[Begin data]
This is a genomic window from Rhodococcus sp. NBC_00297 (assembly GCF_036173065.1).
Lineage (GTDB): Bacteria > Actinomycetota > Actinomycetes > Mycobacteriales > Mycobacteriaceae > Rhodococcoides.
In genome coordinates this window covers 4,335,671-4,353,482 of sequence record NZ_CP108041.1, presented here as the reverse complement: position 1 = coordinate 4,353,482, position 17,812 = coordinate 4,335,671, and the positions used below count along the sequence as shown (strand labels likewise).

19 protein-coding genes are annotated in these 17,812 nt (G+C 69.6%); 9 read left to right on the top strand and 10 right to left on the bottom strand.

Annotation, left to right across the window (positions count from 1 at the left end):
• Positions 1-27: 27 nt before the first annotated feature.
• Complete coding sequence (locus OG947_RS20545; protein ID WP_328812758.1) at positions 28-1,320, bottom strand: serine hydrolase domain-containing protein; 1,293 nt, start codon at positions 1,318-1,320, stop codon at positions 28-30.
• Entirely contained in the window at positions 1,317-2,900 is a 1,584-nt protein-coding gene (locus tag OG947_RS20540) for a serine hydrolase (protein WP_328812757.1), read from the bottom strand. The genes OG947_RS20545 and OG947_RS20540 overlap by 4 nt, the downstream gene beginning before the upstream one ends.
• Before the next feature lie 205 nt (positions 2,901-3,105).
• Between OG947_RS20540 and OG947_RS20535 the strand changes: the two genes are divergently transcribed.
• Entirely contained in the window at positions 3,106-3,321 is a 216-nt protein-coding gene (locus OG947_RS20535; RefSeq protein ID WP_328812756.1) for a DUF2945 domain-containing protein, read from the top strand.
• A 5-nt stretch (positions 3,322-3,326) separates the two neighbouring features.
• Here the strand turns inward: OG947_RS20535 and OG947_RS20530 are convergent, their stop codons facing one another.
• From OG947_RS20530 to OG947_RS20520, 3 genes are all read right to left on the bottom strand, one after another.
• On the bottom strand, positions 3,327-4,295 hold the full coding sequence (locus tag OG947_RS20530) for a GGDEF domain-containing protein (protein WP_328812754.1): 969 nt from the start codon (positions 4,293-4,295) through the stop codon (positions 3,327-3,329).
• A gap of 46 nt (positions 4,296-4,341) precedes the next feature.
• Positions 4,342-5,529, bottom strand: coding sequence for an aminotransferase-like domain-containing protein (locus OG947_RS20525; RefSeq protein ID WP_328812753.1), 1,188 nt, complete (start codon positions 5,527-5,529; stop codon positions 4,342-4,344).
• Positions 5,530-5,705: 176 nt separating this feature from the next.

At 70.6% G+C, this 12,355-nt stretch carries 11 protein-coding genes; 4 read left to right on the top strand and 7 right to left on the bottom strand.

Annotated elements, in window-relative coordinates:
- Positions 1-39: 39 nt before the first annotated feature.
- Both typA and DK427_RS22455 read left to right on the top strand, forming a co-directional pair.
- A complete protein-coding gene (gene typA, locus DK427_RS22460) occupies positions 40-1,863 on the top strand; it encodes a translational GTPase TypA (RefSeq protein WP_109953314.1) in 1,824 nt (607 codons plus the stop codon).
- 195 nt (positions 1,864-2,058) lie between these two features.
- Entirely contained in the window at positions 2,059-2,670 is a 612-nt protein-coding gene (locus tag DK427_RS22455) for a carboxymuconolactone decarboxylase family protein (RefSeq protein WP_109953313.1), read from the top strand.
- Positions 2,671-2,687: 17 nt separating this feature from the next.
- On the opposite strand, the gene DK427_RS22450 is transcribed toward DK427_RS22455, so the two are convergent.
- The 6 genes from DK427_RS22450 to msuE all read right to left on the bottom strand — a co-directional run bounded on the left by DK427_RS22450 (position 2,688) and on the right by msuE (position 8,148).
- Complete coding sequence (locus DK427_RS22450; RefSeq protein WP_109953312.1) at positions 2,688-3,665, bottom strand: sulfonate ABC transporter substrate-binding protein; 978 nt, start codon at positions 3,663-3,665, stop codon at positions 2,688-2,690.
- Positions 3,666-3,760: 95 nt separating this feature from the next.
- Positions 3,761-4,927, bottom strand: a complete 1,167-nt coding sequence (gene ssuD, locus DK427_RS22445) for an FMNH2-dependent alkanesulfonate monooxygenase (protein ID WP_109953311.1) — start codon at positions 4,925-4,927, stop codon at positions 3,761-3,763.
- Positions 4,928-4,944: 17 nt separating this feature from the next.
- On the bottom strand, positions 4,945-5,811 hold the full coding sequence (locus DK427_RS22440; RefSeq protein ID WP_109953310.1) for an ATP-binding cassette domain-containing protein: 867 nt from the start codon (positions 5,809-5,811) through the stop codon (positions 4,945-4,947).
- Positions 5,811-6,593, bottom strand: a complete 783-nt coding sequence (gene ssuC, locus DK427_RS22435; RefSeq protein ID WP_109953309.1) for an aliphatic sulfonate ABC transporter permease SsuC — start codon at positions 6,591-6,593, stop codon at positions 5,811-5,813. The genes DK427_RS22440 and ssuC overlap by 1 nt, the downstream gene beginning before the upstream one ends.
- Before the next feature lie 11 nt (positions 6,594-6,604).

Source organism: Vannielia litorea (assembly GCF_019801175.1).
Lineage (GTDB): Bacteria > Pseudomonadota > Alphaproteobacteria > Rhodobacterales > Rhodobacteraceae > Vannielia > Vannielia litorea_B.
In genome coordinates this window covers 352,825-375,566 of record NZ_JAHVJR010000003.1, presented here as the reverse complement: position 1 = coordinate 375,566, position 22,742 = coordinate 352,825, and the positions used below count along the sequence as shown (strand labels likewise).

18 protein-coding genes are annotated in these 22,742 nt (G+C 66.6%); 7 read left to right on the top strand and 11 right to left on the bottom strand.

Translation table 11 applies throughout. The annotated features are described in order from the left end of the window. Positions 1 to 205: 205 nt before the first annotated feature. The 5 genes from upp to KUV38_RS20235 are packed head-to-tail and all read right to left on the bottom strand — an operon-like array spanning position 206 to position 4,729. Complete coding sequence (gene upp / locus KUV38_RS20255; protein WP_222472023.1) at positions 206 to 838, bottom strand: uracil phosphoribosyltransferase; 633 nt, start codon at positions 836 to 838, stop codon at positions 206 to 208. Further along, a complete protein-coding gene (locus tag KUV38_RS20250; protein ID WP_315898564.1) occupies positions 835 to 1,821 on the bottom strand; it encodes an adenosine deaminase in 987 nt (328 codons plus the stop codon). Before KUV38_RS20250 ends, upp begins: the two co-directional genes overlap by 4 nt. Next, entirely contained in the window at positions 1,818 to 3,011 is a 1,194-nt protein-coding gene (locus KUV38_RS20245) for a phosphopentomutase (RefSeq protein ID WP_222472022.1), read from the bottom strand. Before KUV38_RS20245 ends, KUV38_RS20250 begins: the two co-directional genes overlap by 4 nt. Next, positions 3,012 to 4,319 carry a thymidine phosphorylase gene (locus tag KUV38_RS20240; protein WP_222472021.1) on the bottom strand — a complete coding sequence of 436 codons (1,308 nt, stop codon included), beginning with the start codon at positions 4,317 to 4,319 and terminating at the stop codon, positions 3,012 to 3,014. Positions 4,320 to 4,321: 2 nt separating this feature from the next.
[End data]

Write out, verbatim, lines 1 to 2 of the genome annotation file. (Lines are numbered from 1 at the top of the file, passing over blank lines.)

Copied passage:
This is a genomic window from Rhodococcus sp. NBC_00297 (assembly GCF_036173065.1).
Lineage (GTDB): Bacteria > Actinomycetota > Actinomycetes > Mycobacteriales > Mycobacteriaceae > Rhodococcoides.